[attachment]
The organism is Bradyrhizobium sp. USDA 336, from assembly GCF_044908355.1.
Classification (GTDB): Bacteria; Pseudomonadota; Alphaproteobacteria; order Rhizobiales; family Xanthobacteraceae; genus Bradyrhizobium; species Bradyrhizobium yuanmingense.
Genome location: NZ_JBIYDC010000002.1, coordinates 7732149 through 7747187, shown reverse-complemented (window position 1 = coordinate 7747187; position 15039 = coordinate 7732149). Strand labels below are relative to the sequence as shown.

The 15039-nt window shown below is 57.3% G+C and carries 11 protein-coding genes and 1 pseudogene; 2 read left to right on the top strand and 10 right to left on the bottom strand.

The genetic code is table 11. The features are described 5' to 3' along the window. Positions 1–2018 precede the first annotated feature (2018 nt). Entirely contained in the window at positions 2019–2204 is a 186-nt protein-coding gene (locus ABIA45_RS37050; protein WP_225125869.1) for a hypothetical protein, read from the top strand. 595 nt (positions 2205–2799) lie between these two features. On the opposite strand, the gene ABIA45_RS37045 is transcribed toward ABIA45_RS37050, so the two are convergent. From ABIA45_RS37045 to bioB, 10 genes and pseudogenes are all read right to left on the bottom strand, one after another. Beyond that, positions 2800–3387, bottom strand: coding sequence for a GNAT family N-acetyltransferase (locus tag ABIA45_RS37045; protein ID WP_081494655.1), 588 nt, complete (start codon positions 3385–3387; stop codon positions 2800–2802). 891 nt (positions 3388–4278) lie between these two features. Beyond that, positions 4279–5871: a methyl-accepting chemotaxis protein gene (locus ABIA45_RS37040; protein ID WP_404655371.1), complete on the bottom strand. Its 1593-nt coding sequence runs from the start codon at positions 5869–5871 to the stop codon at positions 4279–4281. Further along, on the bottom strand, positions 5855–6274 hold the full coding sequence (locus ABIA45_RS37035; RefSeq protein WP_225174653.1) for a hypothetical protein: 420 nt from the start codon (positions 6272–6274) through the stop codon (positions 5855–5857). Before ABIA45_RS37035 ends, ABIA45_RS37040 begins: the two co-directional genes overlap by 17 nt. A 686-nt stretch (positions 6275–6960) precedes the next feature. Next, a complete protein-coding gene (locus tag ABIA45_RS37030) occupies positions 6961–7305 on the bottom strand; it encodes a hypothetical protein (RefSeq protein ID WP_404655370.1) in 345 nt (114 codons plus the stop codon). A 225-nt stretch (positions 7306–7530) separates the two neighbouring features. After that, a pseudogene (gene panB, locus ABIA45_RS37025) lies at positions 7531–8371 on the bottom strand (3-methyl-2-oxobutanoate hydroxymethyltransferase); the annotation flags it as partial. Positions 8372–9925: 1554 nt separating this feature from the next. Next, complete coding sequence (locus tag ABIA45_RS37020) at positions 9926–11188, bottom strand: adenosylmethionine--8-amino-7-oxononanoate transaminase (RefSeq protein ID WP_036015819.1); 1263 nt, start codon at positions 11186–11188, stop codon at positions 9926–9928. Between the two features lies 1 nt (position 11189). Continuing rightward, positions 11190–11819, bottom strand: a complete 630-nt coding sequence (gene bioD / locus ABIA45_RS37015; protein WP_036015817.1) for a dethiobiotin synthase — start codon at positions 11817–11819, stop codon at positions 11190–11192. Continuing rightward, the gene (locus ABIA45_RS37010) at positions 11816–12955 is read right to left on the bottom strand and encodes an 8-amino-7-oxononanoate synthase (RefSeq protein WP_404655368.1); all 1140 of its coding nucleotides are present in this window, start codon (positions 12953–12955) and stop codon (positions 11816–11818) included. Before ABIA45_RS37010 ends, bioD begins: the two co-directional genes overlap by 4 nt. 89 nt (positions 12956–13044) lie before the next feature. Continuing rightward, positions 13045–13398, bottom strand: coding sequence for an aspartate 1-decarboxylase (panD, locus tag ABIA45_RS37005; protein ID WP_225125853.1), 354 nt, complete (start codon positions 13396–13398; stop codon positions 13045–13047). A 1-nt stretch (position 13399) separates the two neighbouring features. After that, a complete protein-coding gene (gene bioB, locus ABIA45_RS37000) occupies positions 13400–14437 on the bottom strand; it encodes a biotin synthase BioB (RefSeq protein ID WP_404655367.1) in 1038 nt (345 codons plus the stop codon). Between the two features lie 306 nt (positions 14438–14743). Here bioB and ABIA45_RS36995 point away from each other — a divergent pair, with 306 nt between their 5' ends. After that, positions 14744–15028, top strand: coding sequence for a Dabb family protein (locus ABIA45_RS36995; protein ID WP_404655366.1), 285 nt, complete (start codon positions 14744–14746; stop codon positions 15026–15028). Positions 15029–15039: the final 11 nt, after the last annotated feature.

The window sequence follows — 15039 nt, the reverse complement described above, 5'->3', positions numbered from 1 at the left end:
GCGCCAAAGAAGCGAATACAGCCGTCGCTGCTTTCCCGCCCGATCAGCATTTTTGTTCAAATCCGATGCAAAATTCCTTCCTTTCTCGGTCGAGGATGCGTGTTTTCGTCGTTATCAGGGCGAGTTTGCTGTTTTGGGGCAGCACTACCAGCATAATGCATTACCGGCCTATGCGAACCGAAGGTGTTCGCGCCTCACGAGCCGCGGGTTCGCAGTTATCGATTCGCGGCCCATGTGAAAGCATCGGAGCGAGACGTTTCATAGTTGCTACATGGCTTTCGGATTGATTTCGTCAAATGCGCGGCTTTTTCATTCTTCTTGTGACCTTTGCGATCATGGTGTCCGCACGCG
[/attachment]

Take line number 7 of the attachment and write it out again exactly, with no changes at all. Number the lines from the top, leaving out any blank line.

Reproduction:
GCGCCAAAGAAGCGAATACAGCCGTCGCTGCTTTCCCGCCCGATCAGCATTTTTGTTCAAATCCGATGCAAAATTCCTTCCTTTCTCGGTCGAGGATGCGTGTTTTCGTCGTTATCAGGGCGAGTTTGCTGTTTTGGGGCAGCACTACCAGCATAATGCATTACCGGCCTATGCGAACCGAAGGTGTTCGCGCCTCACGAGCCGCGGGTTCGCAGTTATCGATTCGCGGCCCATGTGAAAGCATCGGAGCGAGACGTTTCATAGTTGCTACATGGCTTTCGGATTGATTTCGTCAAATGCGCGGCTTTTTCATTCTTCTTGTGACCTTTGCGATCATGGTGTCCGCACGCG